By many measures, Arizona has become safer since illegal immigrants began pouring into the state in the 1990s.
Crime has dropped all across the country since then, but the decrease has been as fast or faster in Arizona. The rate of property crimes in the state, for example, has plummeted 43% since 1995, compared with 30% nationwide.
That's no surprise to those who study immigration — both sides, whether for or against increased immigration, agree that immigrants tend to commit fewer crimes than native-born Americans.
Nonetheless, authors of a controversial new law against illegal immigration here have long cited the need to fight crime as a key reason behind SB 1070, or the Support Our Law Enforcement and Safe Neighborhoods Act. The law makes it a state crime to lack immigration papers and requires police to determine whether people they stop are in the country illegally.
Backers repeatedly have cited the killing of two Phoenix police officers by illegal immigrants since 2007, or the recent slaying of a cattle rancher near the Mexican border by a drug smuggler. State Rep. John Kavanagh, a co-sponsor of the law, said of illegal immigrants, "They bring a lot of crime with them." On Friday, that argument got more momentum when a deputy sheriff was wounded in a gun battle with men suspected of being drug smugglers from Mexico.
The SB 1070 proponents also point to incarceration rates as a sign that illegal immigrants may contribute excessively to crime in Arizona.
Phoenix Police Chief Jack Harris said about 10% of his department's arrests are illegal immigrants — a number close to the estimated percentage of undocumented migrants in the local population — but the Maricopa County sheriff's office, which runs the jail for Phoenix and surrounding cities, said 20% of its inmates are illegal immigrants. Fifteen percent of state prisoners are illegal immigrants.
The bill's proponents contend that criminals in Mexico are increasingly heading north through Arizona.
"A large portion of [illegal immigrants] are coming here seeking a life and, quite frankly, fleeing the violence in Mexico," said Brian Livingston, executive director of the Arizona Police Assn., who added he was persuaded to back SB 1070 by calls from a Latina complaining that no one arrested illegal immigrant gang members in her neighborhood. "Amongst those people are criminal elements who prey on those people," he said.
"Those are what we're targeting with this bill," Livingston said. "We're targeting the smugglers who prey on the good element of the Mexican population."
Phoenix has become a hub of human trafficking, and now it has kidnapping numbers that rival cities in Mexico because of smugglers who hold illegal immigrants hostage in drop houses in the city. The city's crime rates are comparable with those of other big cities, but the presence of well-armed trafficking groups colors the picture.
"It may be safer in Beirut than Phoenix," said Mark Spencer of the Phoenix Law Enforcement Assn., citing a report that some illegal immigrants were selling grenades on the black market.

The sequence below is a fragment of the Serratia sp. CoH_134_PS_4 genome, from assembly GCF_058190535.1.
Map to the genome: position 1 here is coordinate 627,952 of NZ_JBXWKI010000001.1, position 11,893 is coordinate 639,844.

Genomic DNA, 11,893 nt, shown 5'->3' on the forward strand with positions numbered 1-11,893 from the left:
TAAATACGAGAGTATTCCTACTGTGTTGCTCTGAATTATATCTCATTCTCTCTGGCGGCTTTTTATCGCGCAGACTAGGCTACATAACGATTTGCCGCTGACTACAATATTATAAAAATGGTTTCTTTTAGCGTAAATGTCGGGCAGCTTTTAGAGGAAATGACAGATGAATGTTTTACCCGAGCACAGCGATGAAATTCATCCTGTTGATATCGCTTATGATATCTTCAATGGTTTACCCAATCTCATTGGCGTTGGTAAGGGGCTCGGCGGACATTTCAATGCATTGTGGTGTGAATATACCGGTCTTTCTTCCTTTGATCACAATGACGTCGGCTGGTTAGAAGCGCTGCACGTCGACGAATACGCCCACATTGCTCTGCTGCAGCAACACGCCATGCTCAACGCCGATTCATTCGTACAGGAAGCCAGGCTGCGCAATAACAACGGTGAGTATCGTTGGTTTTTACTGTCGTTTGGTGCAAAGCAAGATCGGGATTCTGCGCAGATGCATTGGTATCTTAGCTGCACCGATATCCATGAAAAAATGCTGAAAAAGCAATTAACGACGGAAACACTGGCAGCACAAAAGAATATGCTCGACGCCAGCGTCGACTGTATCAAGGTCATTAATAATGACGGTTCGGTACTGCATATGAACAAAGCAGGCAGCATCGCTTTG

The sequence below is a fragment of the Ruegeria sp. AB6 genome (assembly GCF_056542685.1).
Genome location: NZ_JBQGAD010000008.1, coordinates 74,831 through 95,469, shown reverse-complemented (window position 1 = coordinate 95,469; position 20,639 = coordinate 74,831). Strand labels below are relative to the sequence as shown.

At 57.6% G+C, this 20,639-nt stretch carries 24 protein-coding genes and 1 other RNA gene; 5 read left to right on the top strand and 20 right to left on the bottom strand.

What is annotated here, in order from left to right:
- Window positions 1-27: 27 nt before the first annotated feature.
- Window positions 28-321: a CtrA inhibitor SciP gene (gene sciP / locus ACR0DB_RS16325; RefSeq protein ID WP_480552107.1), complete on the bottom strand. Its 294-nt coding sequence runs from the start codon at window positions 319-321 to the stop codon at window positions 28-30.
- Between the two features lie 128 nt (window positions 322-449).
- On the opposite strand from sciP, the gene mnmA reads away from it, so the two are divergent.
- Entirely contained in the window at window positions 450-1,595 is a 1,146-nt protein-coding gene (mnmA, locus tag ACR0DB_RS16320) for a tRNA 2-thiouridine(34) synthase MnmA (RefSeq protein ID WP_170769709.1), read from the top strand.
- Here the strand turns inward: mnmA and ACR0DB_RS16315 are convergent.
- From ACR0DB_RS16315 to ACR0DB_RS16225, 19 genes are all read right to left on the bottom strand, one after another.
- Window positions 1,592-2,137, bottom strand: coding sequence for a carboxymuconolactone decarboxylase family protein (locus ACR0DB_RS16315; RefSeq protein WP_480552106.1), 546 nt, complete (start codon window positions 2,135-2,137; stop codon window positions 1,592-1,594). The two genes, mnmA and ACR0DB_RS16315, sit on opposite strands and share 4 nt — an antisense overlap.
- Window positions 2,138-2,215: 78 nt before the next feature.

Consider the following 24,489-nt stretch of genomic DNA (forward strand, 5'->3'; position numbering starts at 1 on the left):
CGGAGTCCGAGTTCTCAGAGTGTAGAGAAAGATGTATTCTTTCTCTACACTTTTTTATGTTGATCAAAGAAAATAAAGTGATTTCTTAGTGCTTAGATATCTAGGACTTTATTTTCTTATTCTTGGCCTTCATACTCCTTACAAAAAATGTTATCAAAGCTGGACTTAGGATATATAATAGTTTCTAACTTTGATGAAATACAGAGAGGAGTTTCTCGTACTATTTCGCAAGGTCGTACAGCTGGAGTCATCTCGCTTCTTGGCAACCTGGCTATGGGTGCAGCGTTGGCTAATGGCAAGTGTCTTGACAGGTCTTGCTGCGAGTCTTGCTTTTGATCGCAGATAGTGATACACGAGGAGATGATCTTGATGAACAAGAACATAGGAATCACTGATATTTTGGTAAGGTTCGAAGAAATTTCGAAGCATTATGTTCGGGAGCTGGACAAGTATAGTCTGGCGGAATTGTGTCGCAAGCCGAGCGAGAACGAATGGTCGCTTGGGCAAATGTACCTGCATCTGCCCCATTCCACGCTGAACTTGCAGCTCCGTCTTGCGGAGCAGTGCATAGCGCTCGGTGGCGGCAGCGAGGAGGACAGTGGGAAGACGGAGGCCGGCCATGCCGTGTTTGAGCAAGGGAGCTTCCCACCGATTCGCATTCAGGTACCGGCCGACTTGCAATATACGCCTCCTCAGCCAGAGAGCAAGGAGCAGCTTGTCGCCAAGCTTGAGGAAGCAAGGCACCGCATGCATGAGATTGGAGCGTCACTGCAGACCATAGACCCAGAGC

Harris, the Phoenix police chief, who opposes SB 1070, said proponents of cracking down on illegal immigrants vastly overstated that population's criminality.
"Saying that if you get rid of the illegal immigrants, you'll get rid of 80% of the crime, which I've heard, that's not true," he said, dismissing the rhetoric as political opportunism. "All you have to do in Arizona is come out with anything that's anti-immigrant and you will be in good shape in the polls."
What most in law enforcement here do agree on is that the victims of crime by illegal immigrants tend to be other immigrants. Community activists argue that the new law will make it worse for law-abiding immigrants because few immigrants, whether documented or not, will want to deal with police.
"No one's going to call the cops," said Alfredo Gutierrez, a former state Senate majority leader who opposed the bill. He said law-abiding immigrants of all types were fleeing the state out of fear of being subjected to racial profiling.
"They're getting rid of the folks who would report the crooks," Gutierrez said. "The crooks are staying. This is like heaven for them."
John Garcia, a political science professor at the University of Arizona who studies immigration and crime, said that illegal immigrants' disproportionate numbers in the criminal justice system might reflect steps Arizona has long taken to criminalize their presence — steps that have peaked with SB 1070.
In 2006, Maricopa County Sheriff Joe Arpaio interpreted a state law making human smuggling a felony as also making it a crime to be smuggled, and he began prosecuting truckloads of illegal immigrants being transported through the state. Arpaio has made catching illegal immigrants a priority.
Gutierrez said he was not surprised to find a greater proportion of illegal immigrants committing crimes. "There's a greater mix of bad folks coming up who don't care if they're caught," he said. And as more law-abiding immigrants fear talking to authorities, the state will become more welcoming to criminals, he said.
Of the lawmakers who warn of illegal immigrants committing more and more crimes, Gutierrez said, "They're creating a self-fulfilling prophecy."